based on standard Army programs of instruction that had been specifically tailored
by SIPI for RSLFAAC students.
Customer unit managers were able to assess student development using a SIPI-designed
student progress tracking system that efficiently linked the manufacturers of
the RSLFAAC’s aircraft fleet to the students. Using applicable communications
security, the system provided performance and maintenance data from KKMC to Sikorsky
and other manufacturers and to AVSCOM on a controlled, limited-access basis.
These data helped the students and the manufacturers to control aircraft configuration;
analyze trends; provide additional spare and support equipment setup and technical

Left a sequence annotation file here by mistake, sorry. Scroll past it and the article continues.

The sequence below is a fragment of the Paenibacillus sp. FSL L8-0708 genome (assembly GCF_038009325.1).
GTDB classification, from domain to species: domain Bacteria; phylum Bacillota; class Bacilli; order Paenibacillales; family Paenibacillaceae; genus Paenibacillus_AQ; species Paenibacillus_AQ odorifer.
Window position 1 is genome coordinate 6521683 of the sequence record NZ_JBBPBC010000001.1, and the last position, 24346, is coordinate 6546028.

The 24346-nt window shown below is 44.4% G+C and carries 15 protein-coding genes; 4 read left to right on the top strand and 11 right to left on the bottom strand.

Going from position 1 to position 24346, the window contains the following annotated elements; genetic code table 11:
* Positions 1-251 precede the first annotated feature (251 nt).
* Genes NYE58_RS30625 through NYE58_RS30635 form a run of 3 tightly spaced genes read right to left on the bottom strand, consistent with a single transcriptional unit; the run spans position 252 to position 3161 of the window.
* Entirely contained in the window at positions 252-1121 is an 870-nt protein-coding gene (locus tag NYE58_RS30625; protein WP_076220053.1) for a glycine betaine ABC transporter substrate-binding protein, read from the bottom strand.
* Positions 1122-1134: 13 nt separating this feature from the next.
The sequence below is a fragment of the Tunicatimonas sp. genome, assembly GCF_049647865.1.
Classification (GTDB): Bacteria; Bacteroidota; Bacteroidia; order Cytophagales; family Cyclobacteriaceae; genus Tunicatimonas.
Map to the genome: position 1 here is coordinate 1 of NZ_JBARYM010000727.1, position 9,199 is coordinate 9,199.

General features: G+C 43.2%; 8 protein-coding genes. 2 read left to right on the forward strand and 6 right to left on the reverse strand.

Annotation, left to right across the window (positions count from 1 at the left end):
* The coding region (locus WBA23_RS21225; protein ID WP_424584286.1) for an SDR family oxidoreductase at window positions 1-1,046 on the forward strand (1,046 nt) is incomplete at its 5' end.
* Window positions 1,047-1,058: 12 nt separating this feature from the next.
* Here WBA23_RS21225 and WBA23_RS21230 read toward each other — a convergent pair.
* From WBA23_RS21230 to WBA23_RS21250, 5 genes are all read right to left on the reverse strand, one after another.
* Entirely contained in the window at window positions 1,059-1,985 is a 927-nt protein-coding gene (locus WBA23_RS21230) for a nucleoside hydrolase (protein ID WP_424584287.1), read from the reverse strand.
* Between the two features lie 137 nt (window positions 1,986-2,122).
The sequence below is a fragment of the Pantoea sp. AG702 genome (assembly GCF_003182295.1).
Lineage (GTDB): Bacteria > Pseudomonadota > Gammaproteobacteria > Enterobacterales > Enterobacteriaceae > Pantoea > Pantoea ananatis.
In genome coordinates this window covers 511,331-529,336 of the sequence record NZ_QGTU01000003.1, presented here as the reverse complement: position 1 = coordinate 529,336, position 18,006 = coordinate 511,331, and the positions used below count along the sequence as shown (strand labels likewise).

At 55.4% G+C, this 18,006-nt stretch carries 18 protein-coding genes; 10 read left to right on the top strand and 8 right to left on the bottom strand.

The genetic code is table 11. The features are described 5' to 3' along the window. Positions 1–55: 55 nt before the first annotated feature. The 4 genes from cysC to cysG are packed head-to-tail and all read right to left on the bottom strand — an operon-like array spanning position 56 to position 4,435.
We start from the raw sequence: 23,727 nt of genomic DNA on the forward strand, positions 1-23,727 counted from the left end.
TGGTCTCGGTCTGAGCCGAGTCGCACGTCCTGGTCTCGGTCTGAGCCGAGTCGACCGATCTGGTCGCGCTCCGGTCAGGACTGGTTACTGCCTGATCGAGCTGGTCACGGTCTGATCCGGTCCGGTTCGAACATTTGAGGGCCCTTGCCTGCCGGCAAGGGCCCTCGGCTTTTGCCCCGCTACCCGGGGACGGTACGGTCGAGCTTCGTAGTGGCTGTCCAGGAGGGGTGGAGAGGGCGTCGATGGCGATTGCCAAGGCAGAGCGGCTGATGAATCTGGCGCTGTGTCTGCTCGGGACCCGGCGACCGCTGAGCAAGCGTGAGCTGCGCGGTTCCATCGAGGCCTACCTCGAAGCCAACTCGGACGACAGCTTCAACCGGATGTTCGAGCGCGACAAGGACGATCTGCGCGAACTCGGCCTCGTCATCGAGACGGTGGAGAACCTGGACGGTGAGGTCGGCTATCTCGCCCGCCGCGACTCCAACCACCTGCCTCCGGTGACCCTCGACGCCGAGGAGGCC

assistance when required; and assist in issuing alert bulletins, technical publication
updates, training courseware changes, safety of flight messages, and engineering
Depot repair data were tracked and retrieved daily through the Supply Tracking
and Reparable Returns-Personal Computer (STARR–PC) communications system,
which allowed customers to send requisitions, status requests, and messages to
the Army Security Assistance Command by modem from a standard personal computer.
Every week, SIPI provided customers with a depot repair master list to document
all the items in the repair cycle. The computer-based tracking and retrieval
system provided an inexpensive, automated way to track the status of parts in
the depot repair cycle. Data were transmitted through the Defense Automatic Addressing